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Seventh graders visit Washington D.C. to tell Congress about healthy changes in school

As part of the nationwide Healthy Schools Program, two students and an adult ally, Vicki Haugo, from Waubun-Ogema-White Earth Community School visited Washington, D.C., on April 21-22 to talk with lawmakers about how their school is working to reverse childhood obesity, one of today's most urgent threats to the health of our children and families.

Cody Kologi and Ryan McArthur, both seventh graders, will join with students from more than 20 other U.S. schools to speak with members of Congress about their school's efforts to provide more nutritious foods, increase opportunities for physical activity and establish staff wellness programs.

All visiting schools are part of the Healthy Schools Program, an initiative of the Alliance for a Healthier Generation, a joint venture between the American Heart Association and the William J. Clinton Foundation.

Superintendent Joe Merseth says, "I believe that the Waubun-Ogema-White Earth Community Schools are well beyond the average school district in their wellness programs. We have had training and support of the alliance and we are working hard to stretch our vision of where we wish to be in the future. All staff and students will benefit from this wellness program."

The Healthy Schools Program, and this related trip to the nation's capital, is supported by the Robert Wood Johnson Foundation, the nation's largest philanthropy devoted exclusively to improving health and health care for all Americans. The foundation has invested $28 million to support the Healthy Schools Program, which will provide hands-on help to 8,000 schools by 2010 and reach tens of thousands more through an online support program.

While in Washington D.C., Cody and Ryan will meet with the offices of Rep. Collin Peterson and Senators Amy Klobuchar and Norm Coleman to share their stories about the healthy changes taking place at Waubun School and provide a personal invitation to these members of Congress to visit the school during the Memorial Day Congressional Recess.

Accompanying the two students will be Vicki Haugo, a teacher at Ogema Elementary School and a co-coordinator of the wellness council at Waubun-Ogema-White Earth Community Schools.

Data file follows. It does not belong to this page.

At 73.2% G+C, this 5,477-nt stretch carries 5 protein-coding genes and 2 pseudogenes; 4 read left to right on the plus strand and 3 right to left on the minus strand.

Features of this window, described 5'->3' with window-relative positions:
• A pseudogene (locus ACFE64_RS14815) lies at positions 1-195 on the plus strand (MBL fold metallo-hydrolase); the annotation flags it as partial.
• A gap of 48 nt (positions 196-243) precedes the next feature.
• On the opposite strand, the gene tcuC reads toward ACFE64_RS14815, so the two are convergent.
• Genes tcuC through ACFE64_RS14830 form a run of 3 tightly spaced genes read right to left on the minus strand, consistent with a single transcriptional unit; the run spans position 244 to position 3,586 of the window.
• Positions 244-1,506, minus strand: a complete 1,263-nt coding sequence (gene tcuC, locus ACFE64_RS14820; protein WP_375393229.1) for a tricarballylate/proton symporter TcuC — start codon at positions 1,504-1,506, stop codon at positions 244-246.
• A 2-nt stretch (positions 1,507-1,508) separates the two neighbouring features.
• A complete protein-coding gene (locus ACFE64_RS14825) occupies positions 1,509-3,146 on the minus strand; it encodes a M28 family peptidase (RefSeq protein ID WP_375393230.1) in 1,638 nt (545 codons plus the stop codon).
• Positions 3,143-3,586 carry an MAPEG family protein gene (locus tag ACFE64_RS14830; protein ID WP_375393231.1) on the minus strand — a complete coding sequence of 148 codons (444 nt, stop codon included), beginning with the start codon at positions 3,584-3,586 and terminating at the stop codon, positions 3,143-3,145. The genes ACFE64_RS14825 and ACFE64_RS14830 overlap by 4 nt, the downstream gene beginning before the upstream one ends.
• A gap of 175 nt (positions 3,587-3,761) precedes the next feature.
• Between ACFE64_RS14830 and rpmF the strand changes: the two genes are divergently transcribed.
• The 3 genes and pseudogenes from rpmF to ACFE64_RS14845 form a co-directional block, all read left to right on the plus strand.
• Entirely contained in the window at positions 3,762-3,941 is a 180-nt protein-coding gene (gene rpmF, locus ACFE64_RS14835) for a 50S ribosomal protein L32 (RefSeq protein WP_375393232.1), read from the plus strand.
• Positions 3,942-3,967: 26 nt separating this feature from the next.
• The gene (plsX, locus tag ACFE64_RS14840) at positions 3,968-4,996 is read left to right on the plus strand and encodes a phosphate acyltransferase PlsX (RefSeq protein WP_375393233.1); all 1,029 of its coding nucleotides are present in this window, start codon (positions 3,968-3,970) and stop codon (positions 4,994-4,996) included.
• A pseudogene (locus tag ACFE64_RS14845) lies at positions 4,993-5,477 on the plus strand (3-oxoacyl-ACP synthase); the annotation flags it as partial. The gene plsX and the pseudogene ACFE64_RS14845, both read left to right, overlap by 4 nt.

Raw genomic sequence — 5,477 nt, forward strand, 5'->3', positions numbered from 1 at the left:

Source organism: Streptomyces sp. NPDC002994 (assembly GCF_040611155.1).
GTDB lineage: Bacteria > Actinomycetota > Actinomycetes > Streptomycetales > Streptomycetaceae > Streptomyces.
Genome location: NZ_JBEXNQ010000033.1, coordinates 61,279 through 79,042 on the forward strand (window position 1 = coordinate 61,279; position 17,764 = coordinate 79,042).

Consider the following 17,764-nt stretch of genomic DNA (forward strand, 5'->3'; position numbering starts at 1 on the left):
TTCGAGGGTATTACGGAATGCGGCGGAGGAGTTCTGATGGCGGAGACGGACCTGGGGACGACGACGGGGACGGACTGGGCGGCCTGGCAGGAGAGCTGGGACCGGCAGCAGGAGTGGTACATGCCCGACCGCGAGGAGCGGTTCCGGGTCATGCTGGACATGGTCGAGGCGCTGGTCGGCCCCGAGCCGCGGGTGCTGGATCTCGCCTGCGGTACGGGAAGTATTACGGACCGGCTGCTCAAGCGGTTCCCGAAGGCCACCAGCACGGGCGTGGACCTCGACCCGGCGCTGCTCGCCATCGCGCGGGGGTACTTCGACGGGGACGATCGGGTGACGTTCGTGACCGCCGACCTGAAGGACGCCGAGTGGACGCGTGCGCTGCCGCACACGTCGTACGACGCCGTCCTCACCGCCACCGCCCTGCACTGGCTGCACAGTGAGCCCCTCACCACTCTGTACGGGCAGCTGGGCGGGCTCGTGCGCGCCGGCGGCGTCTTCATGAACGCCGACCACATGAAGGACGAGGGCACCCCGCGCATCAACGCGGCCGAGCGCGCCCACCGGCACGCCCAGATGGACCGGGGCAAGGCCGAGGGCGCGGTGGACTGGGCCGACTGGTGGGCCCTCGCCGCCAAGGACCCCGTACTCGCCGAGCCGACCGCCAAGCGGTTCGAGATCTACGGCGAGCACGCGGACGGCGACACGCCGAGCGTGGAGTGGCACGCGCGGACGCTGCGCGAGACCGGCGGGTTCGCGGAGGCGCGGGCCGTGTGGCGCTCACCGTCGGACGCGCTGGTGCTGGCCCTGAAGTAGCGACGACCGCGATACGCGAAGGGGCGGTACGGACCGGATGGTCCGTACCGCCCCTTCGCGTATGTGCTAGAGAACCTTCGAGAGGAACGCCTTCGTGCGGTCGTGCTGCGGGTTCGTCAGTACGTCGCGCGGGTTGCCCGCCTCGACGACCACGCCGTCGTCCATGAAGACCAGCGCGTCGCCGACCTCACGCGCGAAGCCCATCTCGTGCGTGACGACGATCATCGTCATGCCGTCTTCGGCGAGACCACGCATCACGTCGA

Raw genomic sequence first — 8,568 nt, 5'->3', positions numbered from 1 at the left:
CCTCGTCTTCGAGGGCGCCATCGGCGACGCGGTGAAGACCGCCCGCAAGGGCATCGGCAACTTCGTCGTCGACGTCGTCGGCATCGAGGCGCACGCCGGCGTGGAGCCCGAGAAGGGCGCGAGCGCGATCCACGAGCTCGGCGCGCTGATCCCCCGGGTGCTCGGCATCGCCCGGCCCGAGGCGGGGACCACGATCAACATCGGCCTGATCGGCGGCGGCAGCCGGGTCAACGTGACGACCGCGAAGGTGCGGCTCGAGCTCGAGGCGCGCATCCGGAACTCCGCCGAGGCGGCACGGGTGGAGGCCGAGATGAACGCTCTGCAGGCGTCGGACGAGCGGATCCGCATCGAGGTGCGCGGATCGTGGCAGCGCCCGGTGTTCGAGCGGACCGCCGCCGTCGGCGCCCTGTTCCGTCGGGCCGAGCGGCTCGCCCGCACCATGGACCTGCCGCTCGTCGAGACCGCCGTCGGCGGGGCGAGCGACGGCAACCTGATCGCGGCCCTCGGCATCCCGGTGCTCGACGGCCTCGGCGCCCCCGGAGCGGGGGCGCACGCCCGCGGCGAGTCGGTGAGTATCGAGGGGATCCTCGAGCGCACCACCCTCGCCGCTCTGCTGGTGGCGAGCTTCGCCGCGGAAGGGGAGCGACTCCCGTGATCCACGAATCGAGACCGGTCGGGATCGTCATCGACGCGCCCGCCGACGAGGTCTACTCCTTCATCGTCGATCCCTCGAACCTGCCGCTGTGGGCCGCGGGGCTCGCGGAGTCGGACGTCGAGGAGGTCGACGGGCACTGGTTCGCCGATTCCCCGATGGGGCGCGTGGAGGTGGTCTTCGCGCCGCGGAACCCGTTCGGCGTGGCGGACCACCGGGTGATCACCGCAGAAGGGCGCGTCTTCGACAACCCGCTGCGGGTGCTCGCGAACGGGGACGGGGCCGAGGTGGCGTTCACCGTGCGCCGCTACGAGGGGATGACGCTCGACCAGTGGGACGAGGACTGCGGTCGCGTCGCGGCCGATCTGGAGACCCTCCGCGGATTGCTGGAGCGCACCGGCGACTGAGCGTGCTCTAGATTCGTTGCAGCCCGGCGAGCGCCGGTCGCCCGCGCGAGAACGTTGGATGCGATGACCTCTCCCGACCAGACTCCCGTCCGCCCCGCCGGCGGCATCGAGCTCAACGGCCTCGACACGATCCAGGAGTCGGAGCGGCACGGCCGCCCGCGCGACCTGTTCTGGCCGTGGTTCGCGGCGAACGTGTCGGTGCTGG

Principal Mitch Anderson had this to say about the efforts of the school's wellness council.

"I feel we have made incredible strides over the last couple years. When you step back and think about all the different things that have been implemented and supported, it truly is amazing. Whether it was a big change (like recess before lunch) or a small change (like encouraging healthy snacks for birthday parties), students and staff are growing more and more comfortable with the positive changes."

Schools from Alaska, Arkansas, California, Connecticut, Florida, Georgia, Illinois, Iowa, Kansas, Kentucky, Massachusetts, Michigan, Minnesota, Mississippi, New Jersey, New York, Oregon, Pennsylvania, South Carolina, Tennessee, Texas, West Virginia and Wisconsin are expected to be represented in Washington, D.C.

It will not be all business for Cody and Ryan, though. While in Washington, the students will take a guided tour of the U.S. Capitol, and they hope to visit other historic landmarks between meetings with Congressional leaders.

The Healthy Schools Program is working to prevent childhood obesity by making schools healthier places to learn and work. The program offers participating schools onsite and online support, including best practice guides, Web-based seminars, and tools to promote physical activity and healthy eating among students and staff. The support is available at no cost to any school in the country -- public, private or charter.

Another important part of the Healthy Schools Program is the opportunity for schools to be nationally recognized for their achievements at platinum, gold, silver and bronze award levels. Last year, President Bill Clinton recognized 28 schools for their efforts at the Healthy Schools Forum in Little Rock, Ark.

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